What Culture Are You Creating?
At the end of the day....integrity is all you've got.
We spend so much time discussing the best way to set up our businesses. What platform, what website, what apps should we use? What products or services should we provide? Who the heck are our ideal clients and how best can we reach them? What price tag can we put on the value of everything we're creating?
These are all necessary conversations. Good conversations to have.
But there's one question that's missing. Maybe it's missing because we assume that everyone else will operate with the same integrity we do. That they'll bring the same high standards, ethics and good intentions that we bring.
Until they don't.
I had multiple conversations this week with colleagues who, like me, were disappointed, let down, heartbroken over the lack of integrity that a mutual friend and colleague had shown.
We vented and shared our disillusionment. Sympathized. Consoled one another. Expressed anger and all the things that friends do when they get together and support one another.
But we also discussed what "could" have made it better. How we all desperately wanted this friend to be redeemed in our eyes. Well, I did at least.
I mean let's face it. Shit happens. Things don't go according to plan. You will drop the ball in business. You will fuck it up. You will sometimes feel sick to your stomach with how badly you've screwed this thing up. That's okay, it means you care. I've been there. I've felt the waves of nausea and the tight knot in my stomach. Rehearsed the apology endlessly in my head.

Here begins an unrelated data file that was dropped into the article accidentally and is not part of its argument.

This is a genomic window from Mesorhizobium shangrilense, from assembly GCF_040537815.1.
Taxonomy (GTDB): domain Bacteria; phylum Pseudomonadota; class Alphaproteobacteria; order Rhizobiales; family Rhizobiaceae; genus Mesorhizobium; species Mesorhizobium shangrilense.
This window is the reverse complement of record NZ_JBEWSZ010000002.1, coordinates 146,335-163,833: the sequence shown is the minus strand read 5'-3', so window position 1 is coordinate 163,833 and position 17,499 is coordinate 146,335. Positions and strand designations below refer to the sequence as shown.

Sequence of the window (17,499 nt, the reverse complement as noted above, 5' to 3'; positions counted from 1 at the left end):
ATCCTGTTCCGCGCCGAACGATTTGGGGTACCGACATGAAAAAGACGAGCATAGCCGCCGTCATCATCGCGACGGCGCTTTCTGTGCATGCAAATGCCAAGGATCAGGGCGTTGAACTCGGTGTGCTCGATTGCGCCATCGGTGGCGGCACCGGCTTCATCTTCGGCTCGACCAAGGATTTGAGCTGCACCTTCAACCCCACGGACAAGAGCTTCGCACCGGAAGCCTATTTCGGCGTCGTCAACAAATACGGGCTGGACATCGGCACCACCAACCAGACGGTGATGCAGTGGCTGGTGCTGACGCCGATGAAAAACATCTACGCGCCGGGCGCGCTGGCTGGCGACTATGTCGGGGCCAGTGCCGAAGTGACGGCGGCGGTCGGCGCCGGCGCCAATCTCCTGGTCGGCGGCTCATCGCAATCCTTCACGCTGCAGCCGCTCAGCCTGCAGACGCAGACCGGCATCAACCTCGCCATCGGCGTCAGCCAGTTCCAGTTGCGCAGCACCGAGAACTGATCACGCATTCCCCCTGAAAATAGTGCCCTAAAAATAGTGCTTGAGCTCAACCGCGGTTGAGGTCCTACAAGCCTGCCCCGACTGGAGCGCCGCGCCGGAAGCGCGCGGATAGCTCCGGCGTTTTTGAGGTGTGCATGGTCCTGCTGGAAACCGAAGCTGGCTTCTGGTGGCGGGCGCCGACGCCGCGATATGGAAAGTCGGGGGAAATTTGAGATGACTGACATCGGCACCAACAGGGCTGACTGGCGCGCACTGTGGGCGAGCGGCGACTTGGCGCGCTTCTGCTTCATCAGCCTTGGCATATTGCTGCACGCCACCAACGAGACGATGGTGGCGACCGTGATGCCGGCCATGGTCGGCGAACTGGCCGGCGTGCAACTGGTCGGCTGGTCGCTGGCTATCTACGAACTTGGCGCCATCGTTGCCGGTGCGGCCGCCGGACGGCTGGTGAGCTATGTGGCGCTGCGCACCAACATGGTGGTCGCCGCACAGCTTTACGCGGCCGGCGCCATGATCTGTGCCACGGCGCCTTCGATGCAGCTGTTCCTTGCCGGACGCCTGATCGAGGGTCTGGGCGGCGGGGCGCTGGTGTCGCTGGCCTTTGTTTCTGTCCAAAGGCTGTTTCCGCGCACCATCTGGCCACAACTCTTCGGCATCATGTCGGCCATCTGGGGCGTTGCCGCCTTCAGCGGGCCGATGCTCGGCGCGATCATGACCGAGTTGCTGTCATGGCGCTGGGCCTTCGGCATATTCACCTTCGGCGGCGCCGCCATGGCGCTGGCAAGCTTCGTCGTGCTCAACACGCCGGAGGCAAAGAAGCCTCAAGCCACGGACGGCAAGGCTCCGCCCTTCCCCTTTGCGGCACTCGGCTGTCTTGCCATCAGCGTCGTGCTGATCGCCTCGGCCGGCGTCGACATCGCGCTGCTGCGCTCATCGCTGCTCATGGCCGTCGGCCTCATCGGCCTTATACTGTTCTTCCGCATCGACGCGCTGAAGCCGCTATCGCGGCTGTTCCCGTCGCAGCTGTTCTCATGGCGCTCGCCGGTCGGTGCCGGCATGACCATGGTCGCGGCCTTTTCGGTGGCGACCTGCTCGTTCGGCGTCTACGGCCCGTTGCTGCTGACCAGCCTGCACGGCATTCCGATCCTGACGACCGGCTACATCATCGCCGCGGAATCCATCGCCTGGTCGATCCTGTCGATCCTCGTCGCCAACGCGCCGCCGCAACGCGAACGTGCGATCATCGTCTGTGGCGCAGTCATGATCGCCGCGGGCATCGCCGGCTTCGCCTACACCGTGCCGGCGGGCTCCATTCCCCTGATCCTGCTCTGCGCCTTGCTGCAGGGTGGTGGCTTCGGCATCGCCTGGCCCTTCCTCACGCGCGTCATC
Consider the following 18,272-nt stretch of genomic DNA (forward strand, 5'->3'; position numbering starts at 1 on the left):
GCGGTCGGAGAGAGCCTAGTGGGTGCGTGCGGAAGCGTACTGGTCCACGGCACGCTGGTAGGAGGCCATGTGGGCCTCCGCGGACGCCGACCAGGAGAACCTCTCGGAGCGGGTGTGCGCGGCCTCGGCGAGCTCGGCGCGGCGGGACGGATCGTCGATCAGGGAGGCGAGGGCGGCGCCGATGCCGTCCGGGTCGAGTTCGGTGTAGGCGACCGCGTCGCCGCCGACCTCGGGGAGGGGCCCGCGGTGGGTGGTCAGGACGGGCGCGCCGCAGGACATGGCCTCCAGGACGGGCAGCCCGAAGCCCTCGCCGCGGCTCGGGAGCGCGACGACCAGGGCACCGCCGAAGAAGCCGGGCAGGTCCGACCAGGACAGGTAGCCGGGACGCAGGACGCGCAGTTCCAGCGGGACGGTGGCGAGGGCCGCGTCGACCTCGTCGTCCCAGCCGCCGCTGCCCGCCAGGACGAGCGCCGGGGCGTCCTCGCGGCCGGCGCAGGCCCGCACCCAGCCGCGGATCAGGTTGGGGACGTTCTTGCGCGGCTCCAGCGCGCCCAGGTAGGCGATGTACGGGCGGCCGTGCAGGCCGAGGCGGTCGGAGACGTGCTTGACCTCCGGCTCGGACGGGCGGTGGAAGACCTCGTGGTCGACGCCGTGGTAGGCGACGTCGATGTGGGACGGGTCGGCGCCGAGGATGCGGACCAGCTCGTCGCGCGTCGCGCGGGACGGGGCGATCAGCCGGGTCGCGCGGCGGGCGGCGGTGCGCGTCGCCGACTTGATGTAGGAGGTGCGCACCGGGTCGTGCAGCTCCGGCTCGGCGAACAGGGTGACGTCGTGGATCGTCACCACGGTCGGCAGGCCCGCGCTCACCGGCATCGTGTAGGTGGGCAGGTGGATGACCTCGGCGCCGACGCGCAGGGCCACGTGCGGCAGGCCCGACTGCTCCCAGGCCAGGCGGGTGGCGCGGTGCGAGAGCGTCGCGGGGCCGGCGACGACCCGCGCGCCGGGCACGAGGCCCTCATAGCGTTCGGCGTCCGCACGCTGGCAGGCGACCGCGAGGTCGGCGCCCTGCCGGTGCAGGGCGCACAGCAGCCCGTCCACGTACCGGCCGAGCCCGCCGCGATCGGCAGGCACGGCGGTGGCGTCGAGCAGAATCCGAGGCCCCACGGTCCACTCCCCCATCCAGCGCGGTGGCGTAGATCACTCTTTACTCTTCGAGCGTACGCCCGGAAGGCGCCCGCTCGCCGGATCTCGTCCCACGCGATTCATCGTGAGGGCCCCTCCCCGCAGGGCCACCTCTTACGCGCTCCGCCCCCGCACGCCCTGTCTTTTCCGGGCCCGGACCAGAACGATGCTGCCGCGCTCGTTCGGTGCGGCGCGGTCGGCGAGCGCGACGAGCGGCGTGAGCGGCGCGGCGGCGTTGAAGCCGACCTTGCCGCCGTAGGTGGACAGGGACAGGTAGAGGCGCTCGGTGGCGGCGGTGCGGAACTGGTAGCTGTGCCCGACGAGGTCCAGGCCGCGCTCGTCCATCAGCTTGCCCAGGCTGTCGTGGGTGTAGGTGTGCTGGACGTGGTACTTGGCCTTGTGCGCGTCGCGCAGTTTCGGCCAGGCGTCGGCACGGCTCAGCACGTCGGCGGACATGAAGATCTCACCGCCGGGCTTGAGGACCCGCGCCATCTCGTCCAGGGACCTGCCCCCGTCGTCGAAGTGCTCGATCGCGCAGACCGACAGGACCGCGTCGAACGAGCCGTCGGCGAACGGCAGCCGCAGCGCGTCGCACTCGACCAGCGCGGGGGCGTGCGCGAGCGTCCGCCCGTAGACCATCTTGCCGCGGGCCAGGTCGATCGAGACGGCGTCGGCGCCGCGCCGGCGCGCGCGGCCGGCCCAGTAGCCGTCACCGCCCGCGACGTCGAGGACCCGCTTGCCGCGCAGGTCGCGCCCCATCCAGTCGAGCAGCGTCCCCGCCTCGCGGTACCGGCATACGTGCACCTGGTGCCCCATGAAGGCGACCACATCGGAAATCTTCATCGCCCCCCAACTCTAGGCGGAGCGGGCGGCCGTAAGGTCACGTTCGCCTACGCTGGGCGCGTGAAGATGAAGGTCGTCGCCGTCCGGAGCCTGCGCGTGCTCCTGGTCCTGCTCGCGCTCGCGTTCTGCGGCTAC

Here's what makes it better. Here's the only way I know how to screw up and walk away with your integrity intact.
1. Own It
Don't pass the buck, blame anyone else or "circumstances beyond your control". Yeah, cliches aren't going to help you here. And even if you genuinely couldn't control it - it doesn't matter. What matters is you didn't deliver and I feel let down. So accept responsibility as CEO - the buck stops with you.
2. Acknowledge My Feelings
Show me you care and can empathise with my position. Make me feel seen, heard & understood. That's going to go a long way towards diffusing my anger.
No blanket, generalise, vague "I'm sorry's" - be specific. And no sneaky sorry-not-sorry apologies that don't actually take any responsibility like, "I'm sorry you feel that way". We see through you and that's not going to cut it if you want to restore your integrity.
4. Tell Me How You're Going To Make It Up To Me
There are lots of ways to get creative with this one. For me, it isn't just about the dollar value. But the spirit of what was offered. And of course, it has to be something I want not just something that's easy and convenient for you to deliver. Also, future discounts aren't the best option here because I don't trust you to deliver...right now. That needs to be earned back.
Never pretend it didn't happen. Even though your ego will desperately convince you that hiding and keeping quiet and perhaps and an extended vacation in Antarctica might be in order.
Silence is deadly in this case.
People will fill in the blanks with their own assumptions about you...and your integrity. And they'll discuss amongst themselves how they feel let down, left behind or long forgotten. The anger will bubble, the disillusionment grow and the relationships will be beyond repair.
All of this also showed me there's a conversation missing. Along with what time-tracking app and what social media scheduling tool and what pricing strategy and what business model is best.
We also need to discuss what kind of culture we want to create.
Not just our philosophies and mission statements, which are all well and good, necessary guiding lights but really get conscious about the culture we want to create in our companies.
What does it look like? What does it feel like? What does it sound like? When everything is going well and even more importantly...when everything goes wrong?